One publisher suggested that the profits be split (“60% us 40% you”).
This rise of predatory journals threatens the quality of scholarship. Without a credible editorial board, flawed scientific papers become an increasing problem. These practices also threaten to give the open-access movement a bad name 6 .
The pressure on academics to publish contributes. Publication counts often form the basis for research funding and career advancement. For example, in Poland and many other European countries, at least one peer-reviewed publication (regardless of quality) is a prerequisite for obtaining a PhD.
Judging the quality of a journal is not always simple, but resources are available. In the absence of Beall's blacklist, there are the JCR and DOAJ whitelists. Scholars can also check whether a journal is indexed in reputable citation databases such as Scopus or the Web of Science. Criteria for assessing the quality of open-access publishers and journals also include those compiled by Beall, or through a collaboration of several community organizations, including the Committee on Publishing Ethics, the DOAJ, Open Access Scholarly Publishers Association and the World Association of Medical Editors.
A bigger problem
We hope that our sting brings further awareness to the problem of predatory publishing. However, a solution will require targeting the problem at its core by making publishing in illegitimate journals less attractive. Those who reward academics for publishing must make efforts to assess journal quality and to reward only best practices.
Our study, approved by an institutional ethics review board, necessitated deception. However, we made every effort to maintain a high standard of ethical conduct and transparency. We also resigned from the editorial boards that accepted Szust. We thank all editorial boards for their time.
In February 2017, we e-mailed the 49 journals originally coded as accepting Szust as an editor to inform them of our study and offer them a chance to respond. Nine replied. One journal simply acknowledged receipt, another declared having since improved its vetting process. Six journals denied accepting (or wrongly accepting) Szust as editor; one of these claimed to have rejected Szust after performing a background check on her. We re-coded this journal as 'Rejected' and the others as 'Accepted (later disputed)'. Several journals criticized our actions and Beall's list; one asked for a link to Beall's list. We also received a tenth e-mail — a threat from an alleged legal firm (which did not have a professional domain name), that claimed responsibility for the list's disappearance following a lawsuit for “1 Billion Dollars”.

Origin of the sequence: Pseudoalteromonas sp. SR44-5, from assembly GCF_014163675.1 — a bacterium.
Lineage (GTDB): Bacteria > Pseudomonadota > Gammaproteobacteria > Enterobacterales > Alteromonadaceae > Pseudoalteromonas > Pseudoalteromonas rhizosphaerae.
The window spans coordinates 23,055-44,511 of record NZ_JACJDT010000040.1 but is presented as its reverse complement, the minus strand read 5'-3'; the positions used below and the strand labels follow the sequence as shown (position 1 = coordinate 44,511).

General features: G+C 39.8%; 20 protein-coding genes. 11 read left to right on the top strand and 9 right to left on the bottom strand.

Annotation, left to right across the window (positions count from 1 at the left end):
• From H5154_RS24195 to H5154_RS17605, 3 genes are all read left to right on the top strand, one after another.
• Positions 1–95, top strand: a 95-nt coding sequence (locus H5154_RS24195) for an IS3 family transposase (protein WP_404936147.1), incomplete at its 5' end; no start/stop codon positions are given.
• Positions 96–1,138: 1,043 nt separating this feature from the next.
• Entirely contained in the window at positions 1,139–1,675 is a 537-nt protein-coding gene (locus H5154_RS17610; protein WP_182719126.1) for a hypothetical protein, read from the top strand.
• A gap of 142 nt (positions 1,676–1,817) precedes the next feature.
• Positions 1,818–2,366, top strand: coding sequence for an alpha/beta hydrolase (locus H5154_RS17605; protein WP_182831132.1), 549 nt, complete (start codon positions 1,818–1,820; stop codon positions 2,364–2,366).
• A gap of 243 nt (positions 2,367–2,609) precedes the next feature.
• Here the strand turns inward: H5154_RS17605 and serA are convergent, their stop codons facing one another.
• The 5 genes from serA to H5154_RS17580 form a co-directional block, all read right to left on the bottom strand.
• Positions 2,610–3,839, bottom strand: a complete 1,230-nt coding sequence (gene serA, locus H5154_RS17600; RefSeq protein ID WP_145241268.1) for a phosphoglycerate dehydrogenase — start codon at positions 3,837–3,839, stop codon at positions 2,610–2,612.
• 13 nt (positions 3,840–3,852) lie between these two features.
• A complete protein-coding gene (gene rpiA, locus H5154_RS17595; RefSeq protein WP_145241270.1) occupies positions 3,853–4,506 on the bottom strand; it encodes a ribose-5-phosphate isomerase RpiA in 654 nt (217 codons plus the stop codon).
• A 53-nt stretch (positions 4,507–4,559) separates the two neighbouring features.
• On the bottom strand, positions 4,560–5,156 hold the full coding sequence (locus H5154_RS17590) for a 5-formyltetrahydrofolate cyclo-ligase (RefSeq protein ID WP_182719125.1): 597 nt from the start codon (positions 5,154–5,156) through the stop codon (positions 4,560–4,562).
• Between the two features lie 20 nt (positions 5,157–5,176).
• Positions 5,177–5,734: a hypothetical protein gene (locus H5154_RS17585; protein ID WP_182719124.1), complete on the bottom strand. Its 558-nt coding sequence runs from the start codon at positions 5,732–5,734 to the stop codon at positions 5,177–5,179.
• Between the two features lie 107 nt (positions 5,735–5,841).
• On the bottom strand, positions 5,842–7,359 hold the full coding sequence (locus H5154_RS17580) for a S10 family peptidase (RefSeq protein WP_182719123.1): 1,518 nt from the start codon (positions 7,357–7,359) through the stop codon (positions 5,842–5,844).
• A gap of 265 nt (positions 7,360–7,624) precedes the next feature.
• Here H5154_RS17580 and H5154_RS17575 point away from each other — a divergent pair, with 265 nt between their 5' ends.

We have not included journal titles in this article, in part because predatory publishers often choose names confusingly similar to reputable titles, and in part because we believe the problem is much larger than the journals we sampled. Details of the study, including all anonymized e-mail correspondence and how scholars may obtain full data for research purposes, are available (see Supplementary Information).
It is difficult to predict the future editorial career of Anna O. Szust. Although journals that accepted our fraud were informed that Szust “kindly withdraws her application”, her name still appears on the editorial boards listed by at least 11 journals' websites. In fact, she is listed as an editor of at least one journal to which we did not apply. She is also listed as management staff, a member of conference organizing committees, and ironically, a member of the Advisory Board of the Journals Open Access Indexing Agency whose mission it is to “increase the visibility and ease of use of open access scientific and scholarly journals”.
Spot the predator
Excerpts from e-mails from journals accepting and rejecting a fake, unqualified candidate.
Titles that accepted the fake
“... as an editor, you have to publish some of your research articles with the Journal”
“If you want to start a new journal...you will get 30% of the revenue earned thru you”
“It's our pleasure to add your name as our editor in chief for this journal with no responsibilities”
Titles that rejected the fake
“One does not become an editor by sending in the CV; these positions are filled because a person has a high research profile and a solid research record”
“The typical progression ... involves developing a track record of excellent service as an ad hoc reviewer which results in an invitation to join [ journal name redacted ] Editorial Board”
“... your field of research is not exactly fitting with the goals of [ journal name redacted ]”
Beall, J. Nature 489 , 179 (2012).
Article ADS CAS Google Scholar
Bartholomew, R. E. J. R. Soc. Med. 107 , 384–385 (2014).
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Xia, J. et al. J. Assoc. Inf. Sci. Technol. 66 , 1406–1417 (2015).
Bohannon, J. Science 342 , 60–65 (2013).
Shen, C. & Björk, B.-C. BMC Med. 13 , 230 (2015).
Beall, J. Learn. Publ. 26 , 79–84 (2013).
Authors and affiliations.
Piotr Sorokowski is head of the Institute of Psychology at the University of Wrocław, Poland.,
Emanuel Kulczycki is head of the Scholarly Communication Research Group at the Institute of Philosophy at the Adam Mickiewicz University, Poznań, Poland.,
- Emanuel Kulczycki
Agnieszka Sorokowska is a researcher at the Institute of Psychology at the University of Wrocław, Poland, and the Smell &,
Department of Otorhinolaryngology, Taste Clinic, TU Dresden, Germany.,
Katarzyna Pisanski is a researcher in the School of Psychology at the University of Sussex, Brighton, UK, and the Institute of Psychology at the University of Wrocław, Poland.,
You can also search for this author in PubMed Google Scholar
Correspondence to Katarzyna Pisanski .
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Methods, procedures and results, e-mail correspondence with suspected predatory journals, e-mail correspondence with doaj journals, e-mail correspondence with journals on jcr list, ann o. szust faculty webpage, journal response data, related links, related links in nature research.
Controversial website that lists ‘predatory’ publishers shuts down 2017-Jan-18
Let’s make peer review scientific 2016-Jul-05